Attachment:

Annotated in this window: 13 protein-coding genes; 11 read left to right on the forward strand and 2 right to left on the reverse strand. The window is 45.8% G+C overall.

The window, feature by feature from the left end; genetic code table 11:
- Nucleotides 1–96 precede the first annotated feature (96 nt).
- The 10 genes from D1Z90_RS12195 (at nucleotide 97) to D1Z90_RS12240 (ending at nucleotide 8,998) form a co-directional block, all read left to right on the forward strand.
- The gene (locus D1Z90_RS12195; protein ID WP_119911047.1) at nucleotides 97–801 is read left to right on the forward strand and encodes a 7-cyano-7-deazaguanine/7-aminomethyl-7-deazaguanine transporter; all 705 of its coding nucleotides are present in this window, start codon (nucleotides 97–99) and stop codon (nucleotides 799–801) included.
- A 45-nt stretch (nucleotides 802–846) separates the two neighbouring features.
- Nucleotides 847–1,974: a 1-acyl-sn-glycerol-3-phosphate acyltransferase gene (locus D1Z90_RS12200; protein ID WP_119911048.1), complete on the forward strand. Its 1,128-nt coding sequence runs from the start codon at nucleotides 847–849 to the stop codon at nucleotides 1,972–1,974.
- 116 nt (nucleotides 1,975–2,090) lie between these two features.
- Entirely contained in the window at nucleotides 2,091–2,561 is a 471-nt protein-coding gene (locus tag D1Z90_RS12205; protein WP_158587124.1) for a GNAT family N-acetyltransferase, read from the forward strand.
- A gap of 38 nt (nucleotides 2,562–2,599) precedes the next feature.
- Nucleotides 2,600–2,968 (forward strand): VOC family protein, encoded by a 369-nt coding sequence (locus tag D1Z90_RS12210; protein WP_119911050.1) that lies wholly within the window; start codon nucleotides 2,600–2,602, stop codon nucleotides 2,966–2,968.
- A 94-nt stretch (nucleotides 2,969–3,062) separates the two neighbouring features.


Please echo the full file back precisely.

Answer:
Annotated in this window: 13 protein-coding genes; 11 read left to right on the forward strand and 2 right to left on the reverse strand. The window is 45.8% G+C overall.

The window, feature by feature from the left end; genetic code table 11:
- Nucleotides 1–96 precede the first annotated feature (96 nt).
- The 10 genes from D1Z90_RS12195 (at nucleotide 97) to D1Z90_RS12240 (ending at nucleotide 8,998) form a co-directional block, all read left to right on the forward strand.
- The gene (locus D1Z90_RS12195; protein ID WP_119911047.1) at nucleotides 97–801 is read left to right on the forward strand and encodes a 7-cyano-7-deazaguanine/7-aminomethyl-7-deazaguanine transporter; all 705 of its coding nucleotides are present in this window, start codon (nucleotides 97–99) and stop codon (nucleotides 799–801) included.
- A 45-nt stretch (nucleotides 802–846) separates the two neighbouring features.
- Nucleotides 847–1,974: a 1-acyl-sn-glycerol-3-phosphate acyltransferase gene (locus D1Z90_RS12200; protein ID WP_119911048.1), complete on the forward strand. Its 1,128-nt coding sequence runs from the start codon at nucleotides 847–849 to the stop codon at nucleotides 1,972–1,974.
- 116 nt (nucleotides 1,975–2,090) lie between these two features.
- Entirely contained in the window at nucleotides 2,091–2,561 is a 471-nt protein-coding gene (locus tag D1Z90_RS12205; protein WP_158587124.1) for a GNAT family N-acetyltransferase, read from the forward strand.
- A gap of 38 nt (nucleotides 2,562–2,599) precedes the next feature.
- Nucleotides 2,600–2,968 (forward strand): VOC family protein, encoded by a 369-nt coding sequence (locus tag D1Z90_RS12210; protein WP_119911050.1) that lies wholly within the window; start codon nucleotides 2,600–2,602, stop codon nucleotides 2,966–2,968.
- A 94-nt stretch (nucleotides 2,969–3,062) separates the two neighbouring features.